[0044] Using the OSTs that were generated, an Integrated View Across Functional Areas can be created, in step 38 (see FIG. 5). This can be done by holding a series of stakeholder meetings, in which the facilitator moderates discussions among subsets of stakeholders to promote a consistent “message” for the launch. In an automated fashion, conflicts between proposed timelines for proposed tasks can be detected. As part of the process for building an Integrated View, in step 39 the facilitator determines whether the “message” associated with the tasks proposed by each stakeholder are consistent with the positioning statement (i.e., is the same “message” being delivered), in step 40 whether there are any redundancies between the stakeholders (e.g., two stakeholders had intended to perform the same task), and in step 41 whether there are any gaps (e.g., two stakeholders each intended for the other to be performing the task). If it becomes clear that there are inconsistencies, redundancies or gaps that are found, then edits are made to the OST, back in step 37.

[0045] Once the Integrated View is created, in step 42 the facilitator determines the cross-functional dependencies. Cross-functional dependencies may include data that is to be shared among stakeholders to complete tasks, and may identify tasks that are to be performed simultaneously or with cooperation from one or more stakeholders. Perhaps most significantly, the process of determining cross-functional dependencies includes creating a schedule of meetings or a flow of communications or data between stakeholders during the pendency of the launch campaign.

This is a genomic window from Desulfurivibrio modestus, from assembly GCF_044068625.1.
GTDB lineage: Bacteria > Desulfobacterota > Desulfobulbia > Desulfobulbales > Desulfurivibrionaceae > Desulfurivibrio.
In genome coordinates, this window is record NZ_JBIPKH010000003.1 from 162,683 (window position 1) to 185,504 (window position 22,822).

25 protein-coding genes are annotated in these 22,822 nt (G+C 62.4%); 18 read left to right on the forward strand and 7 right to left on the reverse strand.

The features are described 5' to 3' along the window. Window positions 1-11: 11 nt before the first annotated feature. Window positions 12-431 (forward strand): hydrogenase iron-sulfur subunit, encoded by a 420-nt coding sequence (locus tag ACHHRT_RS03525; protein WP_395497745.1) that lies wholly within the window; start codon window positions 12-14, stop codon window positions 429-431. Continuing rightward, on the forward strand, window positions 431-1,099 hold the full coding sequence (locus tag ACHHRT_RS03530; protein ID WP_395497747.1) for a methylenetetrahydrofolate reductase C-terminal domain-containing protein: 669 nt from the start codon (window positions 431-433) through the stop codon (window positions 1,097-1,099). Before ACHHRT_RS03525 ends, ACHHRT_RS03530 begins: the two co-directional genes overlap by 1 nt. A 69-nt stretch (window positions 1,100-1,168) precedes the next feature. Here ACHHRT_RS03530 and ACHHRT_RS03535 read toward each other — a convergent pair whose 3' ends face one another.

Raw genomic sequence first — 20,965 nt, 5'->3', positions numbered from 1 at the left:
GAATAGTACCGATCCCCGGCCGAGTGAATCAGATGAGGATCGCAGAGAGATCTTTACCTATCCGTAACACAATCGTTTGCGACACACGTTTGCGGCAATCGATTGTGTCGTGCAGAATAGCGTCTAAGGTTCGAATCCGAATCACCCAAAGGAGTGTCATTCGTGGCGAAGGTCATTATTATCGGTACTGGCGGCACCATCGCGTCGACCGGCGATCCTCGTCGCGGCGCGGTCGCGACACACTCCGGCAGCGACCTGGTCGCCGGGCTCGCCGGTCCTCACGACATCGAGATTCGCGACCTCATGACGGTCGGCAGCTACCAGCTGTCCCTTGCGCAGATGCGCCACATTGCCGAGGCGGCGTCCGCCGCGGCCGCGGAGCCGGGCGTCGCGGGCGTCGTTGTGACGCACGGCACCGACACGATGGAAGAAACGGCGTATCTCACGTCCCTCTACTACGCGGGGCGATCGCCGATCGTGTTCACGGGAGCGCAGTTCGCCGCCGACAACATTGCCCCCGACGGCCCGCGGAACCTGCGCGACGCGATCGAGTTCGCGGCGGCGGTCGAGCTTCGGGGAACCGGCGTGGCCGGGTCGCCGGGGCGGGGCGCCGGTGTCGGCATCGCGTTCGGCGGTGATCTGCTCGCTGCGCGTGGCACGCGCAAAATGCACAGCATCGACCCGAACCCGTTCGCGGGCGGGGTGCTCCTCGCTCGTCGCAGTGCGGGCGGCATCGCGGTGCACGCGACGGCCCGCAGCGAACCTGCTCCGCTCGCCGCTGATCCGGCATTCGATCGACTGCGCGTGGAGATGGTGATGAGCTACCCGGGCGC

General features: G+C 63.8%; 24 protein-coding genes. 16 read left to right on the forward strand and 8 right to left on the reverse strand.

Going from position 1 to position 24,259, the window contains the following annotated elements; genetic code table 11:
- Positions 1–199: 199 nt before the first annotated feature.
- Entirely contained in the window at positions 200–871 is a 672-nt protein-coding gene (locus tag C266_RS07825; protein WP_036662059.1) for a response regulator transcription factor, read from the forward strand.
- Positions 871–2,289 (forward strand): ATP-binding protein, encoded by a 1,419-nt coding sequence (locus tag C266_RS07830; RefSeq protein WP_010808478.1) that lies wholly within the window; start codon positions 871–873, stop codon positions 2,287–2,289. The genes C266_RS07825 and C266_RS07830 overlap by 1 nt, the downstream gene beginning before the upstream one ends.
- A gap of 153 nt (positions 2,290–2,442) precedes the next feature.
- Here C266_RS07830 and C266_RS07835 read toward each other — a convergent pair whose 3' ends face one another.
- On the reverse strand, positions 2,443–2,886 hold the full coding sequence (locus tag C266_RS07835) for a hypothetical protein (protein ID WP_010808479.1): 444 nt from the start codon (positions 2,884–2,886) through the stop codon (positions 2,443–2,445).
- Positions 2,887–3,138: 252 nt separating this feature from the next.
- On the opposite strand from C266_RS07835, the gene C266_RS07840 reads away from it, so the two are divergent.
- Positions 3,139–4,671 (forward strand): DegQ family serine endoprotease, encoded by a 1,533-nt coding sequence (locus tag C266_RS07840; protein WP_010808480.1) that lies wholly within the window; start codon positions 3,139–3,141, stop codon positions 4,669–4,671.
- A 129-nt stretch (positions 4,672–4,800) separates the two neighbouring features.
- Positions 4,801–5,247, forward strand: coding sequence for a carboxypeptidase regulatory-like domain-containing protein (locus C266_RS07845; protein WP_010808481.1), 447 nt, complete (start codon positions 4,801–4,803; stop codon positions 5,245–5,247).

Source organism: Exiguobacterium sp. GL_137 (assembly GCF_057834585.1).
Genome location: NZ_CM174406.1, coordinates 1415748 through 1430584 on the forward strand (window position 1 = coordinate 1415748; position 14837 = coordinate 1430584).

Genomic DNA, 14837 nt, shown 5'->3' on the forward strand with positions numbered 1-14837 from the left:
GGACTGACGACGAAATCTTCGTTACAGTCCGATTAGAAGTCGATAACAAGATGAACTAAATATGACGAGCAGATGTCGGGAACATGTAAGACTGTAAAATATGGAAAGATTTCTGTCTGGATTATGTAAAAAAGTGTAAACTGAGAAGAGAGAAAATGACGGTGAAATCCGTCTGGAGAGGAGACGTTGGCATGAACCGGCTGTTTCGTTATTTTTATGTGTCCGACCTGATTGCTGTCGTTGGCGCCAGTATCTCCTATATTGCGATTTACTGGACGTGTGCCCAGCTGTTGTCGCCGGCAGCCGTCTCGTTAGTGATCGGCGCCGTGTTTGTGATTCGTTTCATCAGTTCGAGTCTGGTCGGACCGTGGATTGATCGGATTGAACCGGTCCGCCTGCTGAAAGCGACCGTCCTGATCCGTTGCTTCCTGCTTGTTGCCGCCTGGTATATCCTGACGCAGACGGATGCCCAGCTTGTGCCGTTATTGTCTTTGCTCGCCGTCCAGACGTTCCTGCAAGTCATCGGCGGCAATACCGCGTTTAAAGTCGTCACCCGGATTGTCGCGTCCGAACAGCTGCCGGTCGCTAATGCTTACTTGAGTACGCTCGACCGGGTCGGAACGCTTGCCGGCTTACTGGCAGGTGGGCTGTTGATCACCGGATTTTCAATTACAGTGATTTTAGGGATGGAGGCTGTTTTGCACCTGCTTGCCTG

[0046] A determination of how the budget is to be allocated among the stakeholders is considered next in step 43. Since the facilitator is a central figure responsible for launch-related issues, strategically he is the best able to allocate funding for the launch campaign. Each stakeholder has a competing interest for funding, which can be reconciled by an objective facilitator, whose sole interest is to maximize the success of the launch as a whole, as opposed to particular components of the launch.

[0047] As shown in FIG. 6, the facilitator creates an integrated launch plan in step 44 for distribution to corporate executives for approval. Separate and distinct from a product concept plan, a technical product development plan, a budget or a marketing plan, an “integrated launch plan” draws from the positioning statements, OSTs, tasks to be performed by each stakeholder, and the budget for the launch to enable an executive to review a complete guide to the launch in a single source. By following the integrated launch plan, the facilitator can maximize the likelihood that the goals between various divisions of the company remain consistent, that tasks are scheduled and performed in a timely manner, and that results from the tasks are communicated to those who need them.